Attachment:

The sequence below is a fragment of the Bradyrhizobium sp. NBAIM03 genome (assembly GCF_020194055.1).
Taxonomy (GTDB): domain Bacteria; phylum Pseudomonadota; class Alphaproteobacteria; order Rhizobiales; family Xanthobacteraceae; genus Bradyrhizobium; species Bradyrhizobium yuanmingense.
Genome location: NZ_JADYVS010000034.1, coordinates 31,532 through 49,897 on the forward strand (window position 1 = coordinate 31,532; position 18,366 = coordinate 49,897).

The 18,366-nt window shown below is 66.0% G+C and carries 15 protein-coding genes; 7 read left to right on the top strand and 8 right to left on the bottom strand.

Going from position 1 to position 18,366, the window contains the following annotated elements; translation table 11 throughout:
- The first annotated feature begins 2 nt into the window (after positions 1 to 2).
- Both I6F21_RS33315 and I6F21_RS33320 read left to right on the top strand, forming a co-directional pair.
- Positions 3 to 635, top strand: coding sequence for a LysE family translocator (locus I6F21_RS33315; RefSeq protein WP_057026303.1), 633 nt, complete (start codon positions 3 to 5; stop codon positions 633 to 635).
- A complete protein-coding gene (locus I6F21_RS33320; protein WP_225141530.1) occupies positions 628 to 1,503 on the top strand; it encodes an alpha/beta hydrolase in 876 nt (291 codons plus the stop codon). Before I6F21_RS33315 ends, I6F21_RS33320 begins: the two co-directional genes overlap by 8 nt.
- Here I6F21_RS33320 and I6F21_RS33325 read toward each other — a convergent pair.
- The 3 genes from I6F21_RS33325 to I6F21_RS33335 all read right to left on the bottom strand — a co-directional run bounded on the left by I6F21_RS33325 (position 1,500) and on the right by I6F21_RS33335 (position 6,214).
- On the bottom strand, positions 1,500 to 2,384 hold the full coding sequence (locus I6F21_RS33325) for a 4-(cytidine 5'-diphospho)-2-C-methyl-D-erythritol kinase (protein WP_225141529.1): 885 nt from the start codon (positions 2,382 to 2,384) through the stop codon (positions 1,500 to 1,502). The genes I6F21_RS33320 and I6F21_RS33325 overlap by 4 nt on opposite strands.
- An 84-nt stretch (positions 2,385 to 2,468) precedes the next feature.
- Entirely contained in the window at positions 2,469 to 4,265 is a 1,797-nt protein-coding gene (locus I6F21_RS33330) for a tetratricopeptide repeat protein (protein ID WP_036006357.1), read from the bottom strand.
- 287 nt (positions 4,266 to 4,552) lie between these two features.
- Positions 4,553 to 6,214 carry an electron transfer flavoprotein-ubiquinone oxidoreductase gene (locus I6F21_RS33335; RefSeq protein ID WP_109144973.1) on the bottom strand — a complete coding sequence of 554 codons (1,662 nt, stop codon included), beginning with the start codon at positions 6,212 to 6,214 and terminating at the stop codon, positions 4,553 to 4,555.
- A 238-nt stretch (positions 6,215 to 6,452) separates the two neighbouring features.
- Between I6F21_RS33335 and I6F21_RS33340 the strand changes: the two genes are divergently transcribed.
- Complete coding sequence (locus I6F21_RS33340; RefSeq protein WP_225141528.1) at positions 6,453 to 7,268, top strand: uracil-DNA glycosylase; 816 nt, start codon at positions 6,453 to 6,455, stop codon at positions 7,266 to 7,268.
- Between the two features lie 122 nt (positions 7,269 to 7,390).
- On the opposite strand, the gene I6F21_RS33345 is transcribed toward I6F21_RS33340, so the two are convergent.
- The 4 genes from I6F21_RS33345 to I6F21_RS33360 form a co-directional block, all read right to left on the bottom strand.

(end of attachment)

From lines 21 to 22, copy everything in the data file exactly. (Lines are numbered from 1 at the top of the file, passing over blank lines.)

- On the opposite strand, the gene I6F21_RS33345 is transcribed toward I6F21_RS33340, so the two are convergent.
- The 4 genes from I6F21_RS33345 to I6F21_RS33360 form a co-directional block, all read right to left on the bottom strand.